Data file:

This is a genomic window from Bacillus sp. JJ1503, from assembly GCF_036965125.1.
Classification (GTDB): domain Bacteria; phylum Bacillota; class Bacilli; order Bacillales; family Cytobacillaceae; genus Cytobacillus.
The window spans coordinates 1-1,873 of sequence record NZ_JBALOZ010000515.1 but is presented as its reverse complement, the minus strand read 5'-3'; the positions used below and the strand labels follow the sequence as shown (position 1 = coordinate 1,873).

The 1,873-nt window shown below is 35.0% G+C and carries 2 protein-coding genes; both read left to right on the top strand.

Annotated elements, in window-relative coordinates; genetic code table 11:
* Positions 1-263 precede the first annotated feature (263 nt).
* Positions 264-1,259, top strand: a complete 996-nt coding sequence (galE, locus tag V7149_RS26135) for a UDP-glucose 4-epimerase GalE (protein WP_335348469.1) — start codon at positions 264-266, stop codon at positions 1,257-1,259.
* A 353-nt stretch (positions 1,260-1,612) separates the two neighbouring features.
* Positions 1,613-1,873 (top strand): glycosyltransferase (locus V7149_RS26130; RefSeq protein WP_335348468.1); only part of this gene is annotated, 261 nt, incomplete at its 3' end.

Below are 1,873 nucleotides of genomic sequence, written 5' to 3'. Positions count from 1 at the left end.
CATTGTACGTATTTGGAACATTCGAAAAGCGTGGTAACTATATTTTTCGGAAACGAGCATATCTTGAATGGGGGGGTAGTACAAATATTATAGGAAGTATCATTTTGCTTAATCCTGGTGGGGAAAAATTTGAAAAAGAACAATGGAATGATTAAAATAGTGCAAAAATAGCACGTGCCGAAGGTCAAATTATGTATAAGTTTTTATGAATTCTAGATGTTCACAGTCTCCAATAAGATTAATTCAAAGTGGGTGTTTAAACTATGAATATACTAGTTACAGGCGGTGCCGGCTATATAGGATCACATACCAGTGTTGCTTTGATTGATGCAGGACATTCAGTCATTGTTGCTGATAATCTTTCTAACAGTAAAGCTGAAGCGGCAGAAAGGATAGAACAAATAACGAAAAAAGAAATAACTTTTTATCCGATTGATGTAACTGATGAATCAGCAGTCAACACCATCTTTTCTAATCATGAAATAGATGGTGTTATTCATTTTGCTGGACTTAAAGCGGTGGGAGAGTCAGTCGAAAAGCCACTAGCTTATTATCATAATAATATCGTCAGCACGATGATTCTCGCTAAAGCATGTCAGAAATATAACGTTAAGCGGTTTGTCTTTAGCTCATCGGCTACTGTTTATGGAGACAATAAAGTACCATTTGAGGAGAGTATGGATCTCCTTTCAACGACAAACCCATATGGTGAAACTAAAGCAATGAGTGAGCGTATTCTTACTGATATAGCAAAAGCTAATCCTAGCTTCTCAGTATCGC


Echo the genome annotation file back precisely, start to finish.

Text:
This is a genomic window from Bacillus sp. JJ1503, from assembly GCF_036965125.1.
Classification (GTDB): domain Bacteria; phylum Bacillota; class Bacilli; order Bacillales; family Cytobacillaceae; genus Cytobacillus.
The window spans coordinates 1-1,873 of sequence record NZ_JBALOZ010000515.1 but is presented as its reverse complement, the minus strand read 5'-3'; the positions used below and the strand labels follow the sequence as shown (position 1 = coordinate 1,873).

The 1,873-nt window shown below is 35.0% G+C and carries 2 protein-coding genes; both read left to right on the top strand.

Annotated elements, in window-relative coordinates; genetic code table 11:
* Positions 1-263 precede the first annotated feature (263 nt).
* Positions 264-1,259, top strand: a complete 996-nt coding sequence (galE, locus tag V7149_RS26135) for a UDP-glucose 4-epimerase GalE (protein WP_335348469.1) — start codon at positions 264-266, stop codon at positions 1,257-1,259.
* A 353-nt stretch (positions 1,260-1,612) separates the two neighbouring features.
* Positions 1,613-1,873 (top strand): glycosyltransferase (locus V7149_RS26130; RefSeq protein WP_335348468.1); only part of this gene is annotated, 261 nt, incomplete at its 3' end.

Below are 1,873 nucleotides of genomic sequence, written 5' to 3'. Positions count from 1 at the left end.
CATTGTACGTATTTGGAACATTCGAAAAGCGTGGTAACTATATTTTTCGGAAACGAGCATATCTTGAATGGGGGGGTAGTACAAATATTATAGGAAGTATCATTTTGCTTAATCCTGGTGGGGAAAAATTTGAAAAAGAACAATGGAATGATTAAAATAGTGCAAAAATAGCACGTGCCGAAGGTCAAATTATGTATAAGTTTTTATGAATTCTAGATGTTCACAGTCTCCAATAAGATTAATTCAAAGTGGGTGTTTAAACTATGAATATACTAGTTACAGGCGGTGCCGGCTATATAGGATCACATACCAGTGTTGCTTTGATTGATGCAGGACATTCAGTCATTGTTGCTGATAATCTTTCTAACAGTAAAGCTGAAGCGGCAGAAAGGATAGAACAAATAACGAAAAAAGAAATAACTTTTTATCCGATTGATGTAACTGATGAATCAGCAGTCAACACCATCTTTTCTAATCATGAAATAGATGGTGTTATTCATTTTGCTGGACTTAAAGCGGTGGGAGAGTCAGTCGAAAAGCCACTAGCTTATTATCATAATAATATCGTCAGCACGATGATTCTCGCTAAAGCATGTCAGAAATATAACGTTAAGCGGTTTGTCTTTAGCTCATCGGCTACTGTTTATGGAGACAATAAAGTACCATTTGAGGAGAGTATGGATCTCCTTTCAACGACAAACCCATATGGTGAAACTAAAGCAATGAGTGAGCGTATTCTTACTGATATAGCAAAAGCTAATCCTAGCTTCTCAGTATCGC